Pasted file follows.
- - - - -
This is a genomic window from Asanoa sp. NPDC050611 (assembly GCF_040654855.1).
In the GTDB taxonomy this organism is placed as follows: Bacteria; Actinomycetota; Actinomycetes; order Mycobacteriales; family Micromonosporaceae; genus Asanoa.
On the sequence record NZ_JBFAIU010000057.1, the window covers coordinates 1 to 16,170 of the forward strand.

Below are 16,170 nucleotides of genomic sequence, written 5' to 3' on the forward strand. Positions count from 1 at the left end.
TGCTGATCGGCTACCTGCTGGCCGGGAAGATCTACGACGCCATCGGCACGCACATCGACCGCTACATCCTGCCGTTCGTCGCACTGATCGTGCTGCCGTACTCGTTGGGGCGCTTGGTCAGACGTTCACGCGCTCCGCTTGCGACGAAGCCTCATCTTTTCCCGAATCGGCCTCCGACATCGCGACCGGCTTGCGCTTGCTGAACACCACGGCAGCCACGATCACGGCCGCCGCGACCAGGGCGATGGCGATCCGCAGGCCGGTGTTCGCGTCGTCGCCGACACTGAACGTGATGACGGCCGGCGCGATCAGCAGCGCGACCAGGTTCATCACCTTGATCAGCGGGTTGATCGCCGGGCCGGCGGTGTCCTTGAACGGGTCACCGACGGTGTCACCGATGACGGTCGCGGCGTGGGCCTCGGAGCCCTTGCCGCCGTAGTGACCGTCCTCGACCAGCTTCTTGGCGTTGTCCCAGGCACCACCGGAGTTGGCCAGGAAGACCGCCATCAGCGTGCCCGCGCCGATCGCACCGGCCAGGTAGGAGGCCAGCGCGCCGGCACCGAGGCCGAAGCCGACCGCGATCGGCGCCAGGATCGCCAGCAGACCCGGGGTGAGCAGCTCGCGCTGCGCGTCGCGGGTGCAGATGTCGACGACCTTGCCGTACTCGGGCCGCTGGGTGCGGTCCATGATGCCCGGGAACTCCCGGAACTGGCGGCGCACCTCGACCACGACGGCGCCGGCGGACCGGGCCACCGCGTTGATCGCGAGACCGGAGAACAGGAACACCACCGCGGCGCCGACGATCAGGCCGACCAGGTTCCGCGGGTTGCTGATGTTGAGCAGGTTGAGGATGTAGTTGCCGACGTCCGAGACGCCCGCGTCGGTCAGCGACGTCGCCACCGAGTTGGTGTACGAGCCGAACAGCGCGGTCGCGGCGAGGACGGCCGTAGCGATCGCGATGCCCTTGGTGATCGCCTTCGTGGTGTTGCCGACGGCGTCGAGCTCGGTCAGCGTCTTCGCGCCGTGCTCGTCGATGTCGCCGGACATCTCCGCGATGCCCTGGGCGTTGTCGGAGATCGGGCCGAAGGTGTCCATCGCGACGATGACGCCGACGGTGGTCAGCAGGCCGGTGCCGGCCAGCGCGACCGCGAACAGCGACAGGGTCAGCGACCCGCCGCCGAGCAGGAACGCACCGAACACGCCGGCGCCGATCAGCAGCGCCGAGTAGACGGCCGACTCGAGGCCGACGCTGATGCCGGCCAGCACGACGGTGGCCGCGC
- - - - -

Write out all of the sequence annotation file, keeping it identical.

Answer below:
This is a genomic window from Asanoa sp. NPDC050611 (assembly GCF_040654855.1).
In the GTDB taxonomy this organism is placed as follows: Bacteria; Actinomycetota; Actinomycetes; order Mycobacteriales; family Micromonosporaceae; genus Asanoa.
On the sequence record NZ_JBFAIU010000057.1, the window covers coordinates 1 to 16,170 of the forward strand.

Below are 16,170 nucleotides of genomic sequence, written 5' to 3' on the forward strand. Positions count from 1 at the left end.
TGCTGATCGGCTACCTGCTGGCCGGGAAGATCTACGACGCCATCGGCACGCACATCGACCGCTACATCCTGCCGTTCGTCGCACTGATCGTGCTGCCGTACTCGTTGGGGCGCTTGGTCAGACGTTCACGCGCTCCGCTTGCGACGAAGCCTCATCTTTTCCCGAATCGGCCTCCGACATCGCGACCGGCTTGCGCTTGCTGAACACCACGGCAGCCACGATCACGGCCGCCGCGACCAGGGCGATGGCGATCCGCAGGCCGGTGTTCGCGTCGTCGCCGACACTGAACGTGATGACGGCCGGCGCGATCAGCAGCGCGACCAGGTTCATCACCTTGATCAGCGGGTTGATCGCCGGGCCGGCGGTGTCCTTGAACGGGTCACCGACGGTGTCACCGATGACGGTCGCGGCGTGGGCCTCGGAGCCCTTGCCGCCGTAGTGACCGTCCTCGACCAGCTTCTTGGCGTTGTCCCAGGCACCACCGGAGTTGGCCAGGAAGACCGCCATCAGCGTGCCCGCGCCGATCGCACCGGCCAGGTAGGAGGCCAGCGCGCCGGCACCGAGGCCGAAGCCGACCGCGATCGGCGCCAGGATCGCCAGCAGACCCGGGGTGAGCAGCTCGCGCTGCGCGTCGCGGGTGCAGATGTCGACGACCTTGCCGTACTCGGGCCGCTGGGTGCGGTCCATGATGCCCGGGAACTCCCGGAACTGGCGGCGCACCTCGACCACGACGGCGCCGGCGGACCGGGCCACCGCGTTGATCGCGAGACCGGAGAACAGGAACACCACCGCGGCGCCGACGATCAGGCCGACCAGGTTCCGCGGGTTGCTGATGTTGAGCAGGTTGAGGATGTAGTTGCCGACGTCCGAGACGCCCGCGTCGGTCAGCGACGTCGCCACCGAGTTGGTGTACGAGCCGAACAGCGCGGTCGCGGCGAGGACGGCCGTAGCGATCGCGATGCCCTTGGTGATCGCCTTCGTGGTGTTGCCGACGGCGTCGAGCTCGGTCAGCGTCTTCGCGCCGTGCTCGTCGATGTCGCCGGACATCTCCGCGATGCCCTGGGCGTTGTCGGAGATCGGGCCGAAGGTGTCCATCGCGACGATGACGCCGACGGTGGTCAGCAGGCCGGTGCCGGCCAGCGCGACCGCGAACAGCGACAGGGTCAGCGACCCGCCGCCGAGCAGGAACGCACCGAACACGCCGGCGCCGATCAGCAGCGCCGAGTAGACGGCCGACTCGAGGCCGACGCTGATGCCGGCCAGCACGACGGTGGCCGCGC